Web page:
On 16 December 2011 the Scottish Government launched its consultation on proposals for a Freedom of Information (Amendment)(Scotland) Bill.  The consultation paper sets out several proposed technical changes i.e. definition of historical records which will affect the lifespan of certain exemptions, making communications with Her Majesty etc. an absolute exemption, and extending the timescale for prosecution of offences under section 65 of FOISA.  The consultation, which can be viewed on the Government's website, closes on 8 March 2012.

In my submission to the Bill consultation, I have welcomed the majority of the proposals, but expressed concerns about the effect of a new and potentially wide-ranging absolute exemption concerning communications with Her Majesty etc. ? in my view an undesirable change.  Furthermore making such information absolutely exempt would create discontinuity in rights to environmental and non-environmental information.  The EIRs contain no specific exception for Royal communications, and the public interest in release would always be considered under the EIRs, even if FOISA is amended.

While I am in favour of the Government's proposals regarding reducing the lifespan of certain exemptions, I have also called on them to consider equivalent amendments to the EIRs to prevent further anomalies in rights between the two access to information regimes.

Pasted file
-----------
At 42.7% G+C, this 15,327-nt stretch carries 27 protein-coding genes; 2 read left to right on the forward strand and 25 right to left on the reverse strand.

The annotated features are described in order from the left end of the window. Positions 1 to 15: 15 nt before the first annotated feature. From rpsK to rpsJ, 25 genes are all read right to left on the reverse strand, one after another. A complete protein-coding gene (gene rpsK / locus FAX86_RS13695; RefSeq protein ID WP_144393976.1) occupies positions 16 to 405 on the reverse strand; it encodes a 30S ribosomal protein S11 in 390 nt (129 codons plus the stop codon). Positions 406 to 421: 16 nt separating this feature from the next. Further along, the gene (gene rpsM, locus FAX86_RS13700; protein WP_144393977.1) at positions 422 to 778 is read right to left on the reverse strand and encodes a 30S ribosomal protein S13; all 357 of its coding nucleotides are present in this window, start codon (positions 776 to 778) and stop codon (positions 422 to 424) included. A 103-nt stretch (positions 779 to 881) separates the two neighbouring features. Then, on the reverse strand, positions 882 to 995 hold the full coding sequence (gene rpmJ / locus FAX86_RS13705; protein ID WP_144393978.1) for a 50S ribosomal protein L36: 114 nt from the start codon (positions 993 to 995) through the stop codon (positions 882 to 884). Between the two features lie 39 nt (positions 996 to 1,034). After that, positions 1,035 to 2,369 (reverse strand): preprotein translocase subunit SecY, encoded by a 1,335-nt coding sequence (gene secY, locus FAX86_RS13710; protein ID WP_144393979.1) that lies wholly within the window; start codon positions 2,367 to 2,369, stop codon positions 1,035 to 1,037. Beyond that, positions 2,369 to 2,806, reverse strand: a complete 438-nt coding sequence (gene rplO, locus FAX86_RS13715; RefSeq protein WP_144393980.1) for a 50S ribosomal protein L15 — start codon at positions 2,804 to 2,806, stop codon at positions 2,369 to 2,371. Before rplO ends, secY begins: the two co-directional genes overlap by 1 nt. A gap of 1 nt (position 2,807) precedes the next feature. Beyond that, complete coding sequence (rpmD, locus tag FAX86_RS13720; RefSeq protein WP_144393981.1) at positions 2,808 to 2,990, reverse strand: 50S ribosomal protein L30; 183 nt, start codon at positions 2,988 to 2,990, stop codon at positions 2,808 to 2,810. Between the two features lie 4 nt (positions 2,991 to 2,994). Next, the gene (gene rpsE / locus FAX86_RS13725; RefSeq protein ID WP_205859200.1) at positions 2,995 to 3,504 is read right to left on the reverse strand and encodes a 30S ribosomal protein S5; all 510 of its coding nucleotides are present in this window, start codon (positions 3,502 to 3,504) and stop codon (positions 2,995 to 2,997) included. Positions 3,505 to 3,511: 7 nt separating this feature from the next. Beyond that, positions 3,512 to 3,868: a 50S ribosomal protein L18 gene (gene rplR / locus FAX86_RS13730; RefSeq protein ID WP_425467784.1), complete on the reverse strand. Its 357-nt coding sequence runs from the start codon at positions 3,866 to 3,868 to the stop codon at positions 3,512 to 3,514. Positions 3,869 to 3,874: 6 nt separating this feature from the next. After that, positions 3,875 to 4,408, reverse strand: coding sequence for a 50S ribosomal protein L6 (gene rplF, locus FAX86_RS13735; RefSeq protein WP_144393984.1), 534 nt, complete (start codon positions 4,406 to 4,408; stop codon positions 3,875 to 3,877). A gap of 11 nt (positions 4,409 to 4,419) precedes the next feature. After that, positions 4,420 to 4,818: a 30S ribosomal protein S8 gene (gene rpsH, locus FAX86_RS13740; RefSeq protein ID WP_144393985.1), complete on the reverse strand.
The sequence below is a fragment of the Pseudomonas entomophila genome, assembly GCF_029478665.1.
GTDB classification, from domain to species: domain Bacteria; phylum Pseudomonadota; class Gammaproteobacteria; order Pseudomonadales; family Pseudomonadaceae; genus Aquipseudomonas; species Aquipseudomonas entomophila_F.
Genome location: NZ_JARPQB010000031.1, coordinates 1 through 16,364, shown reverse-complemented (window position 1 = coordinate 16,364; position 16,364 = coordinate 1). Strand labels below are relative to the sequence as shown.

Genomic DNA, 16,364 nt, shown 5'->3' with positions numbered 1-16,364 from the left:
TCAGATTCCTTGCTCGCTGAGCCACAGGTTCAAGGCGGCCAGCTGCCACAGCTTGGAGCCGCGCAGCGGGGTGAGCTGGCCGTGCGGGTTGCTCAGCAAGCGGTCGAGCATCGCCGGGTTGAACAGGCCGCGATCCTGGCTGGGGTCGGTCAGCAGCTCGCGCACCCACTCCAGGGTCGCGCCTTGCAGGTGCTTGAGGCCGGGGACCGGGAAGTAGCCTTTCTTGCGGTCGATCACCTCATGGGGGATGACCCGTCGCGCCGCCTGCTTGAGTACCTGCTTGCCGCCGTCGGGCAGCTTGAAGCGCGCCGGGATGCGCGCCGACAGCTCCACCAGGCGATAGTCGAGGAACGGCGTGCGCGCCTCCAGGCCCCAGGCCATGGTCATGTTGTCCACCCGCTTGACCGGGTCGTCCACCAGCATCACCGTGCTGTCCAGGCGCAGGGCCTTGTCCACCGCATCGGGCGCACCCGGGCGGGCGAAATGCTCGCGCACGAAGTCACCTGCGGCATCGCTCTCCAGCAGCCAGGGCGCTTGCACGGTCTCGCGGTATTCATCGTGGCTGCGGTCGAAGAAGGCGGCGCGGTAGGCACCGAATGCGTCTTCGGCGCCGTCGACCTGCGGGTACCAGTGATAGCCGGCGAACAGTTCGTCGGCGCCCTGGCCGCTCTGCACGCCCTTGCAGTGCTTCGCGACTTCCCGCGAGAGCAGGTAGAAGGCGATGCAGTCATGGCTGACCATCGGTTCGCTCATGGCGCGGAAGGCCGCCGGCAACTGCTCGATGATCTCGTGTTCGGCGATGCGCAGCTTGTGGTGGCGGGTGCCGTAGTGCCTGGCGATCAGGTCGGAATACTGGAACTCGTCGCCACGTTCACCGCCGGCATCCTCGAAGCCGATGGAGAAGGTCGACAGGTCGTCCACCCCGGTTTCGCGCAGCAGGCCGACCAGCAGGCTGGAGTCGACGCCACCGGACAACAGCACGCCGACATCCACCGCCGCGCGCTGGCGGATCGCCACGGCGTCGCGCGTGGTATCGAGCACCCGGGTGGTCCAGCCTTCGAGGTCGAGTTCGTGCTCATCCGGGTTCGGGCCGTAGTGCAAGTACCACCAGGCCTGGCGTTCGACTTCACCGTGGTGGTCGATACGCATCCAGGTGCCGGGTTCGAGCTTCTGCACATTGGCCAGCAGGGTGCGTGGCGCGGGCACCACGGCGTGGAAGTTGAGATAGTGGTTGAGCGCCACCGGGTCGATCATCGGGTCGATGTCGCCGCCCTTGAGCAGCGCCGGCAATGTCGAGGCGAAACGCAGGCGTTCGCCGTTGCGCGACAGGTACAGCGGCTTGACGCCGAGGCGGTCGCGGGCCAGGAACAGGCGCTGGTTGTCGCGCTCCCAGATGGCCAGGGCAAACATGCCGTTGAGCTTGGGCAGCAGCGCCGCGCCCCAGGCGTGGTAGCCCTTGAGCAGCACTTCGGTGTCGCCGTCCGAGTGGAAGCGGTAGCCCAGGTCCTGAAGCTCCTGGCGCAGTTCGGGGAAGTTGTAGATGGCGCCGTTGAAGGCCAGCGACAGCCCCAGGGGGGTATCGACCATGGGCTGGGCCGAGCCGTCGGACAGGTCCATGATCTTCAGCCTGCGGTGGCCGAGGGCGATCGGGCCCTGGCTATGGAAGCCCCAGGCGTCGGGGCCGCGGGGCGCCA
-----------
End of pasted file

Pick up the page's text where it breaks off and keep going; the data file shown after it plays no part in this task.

I also particularly welcome the Government's proposal to extend the timescales for bringing prosecutions under section 65 of FOISA, which concerns the offence of altering or destroying records with the intent to prevent disclosure.  I have, however, set out an alternative approach to the proposed revision of timescales for prosecution - that it should be extended to six months after an offence comes to light, rather than the Government's proposal of 12 months after the commission of the offence.  In my view, even with the extension of timescale the Government is proposing, there are still circumstances under which prosecution could not proceed.

View my response to the Scottish Government's consultation here.

 
New Commissioner appointed
Photo of Rosemary Agnew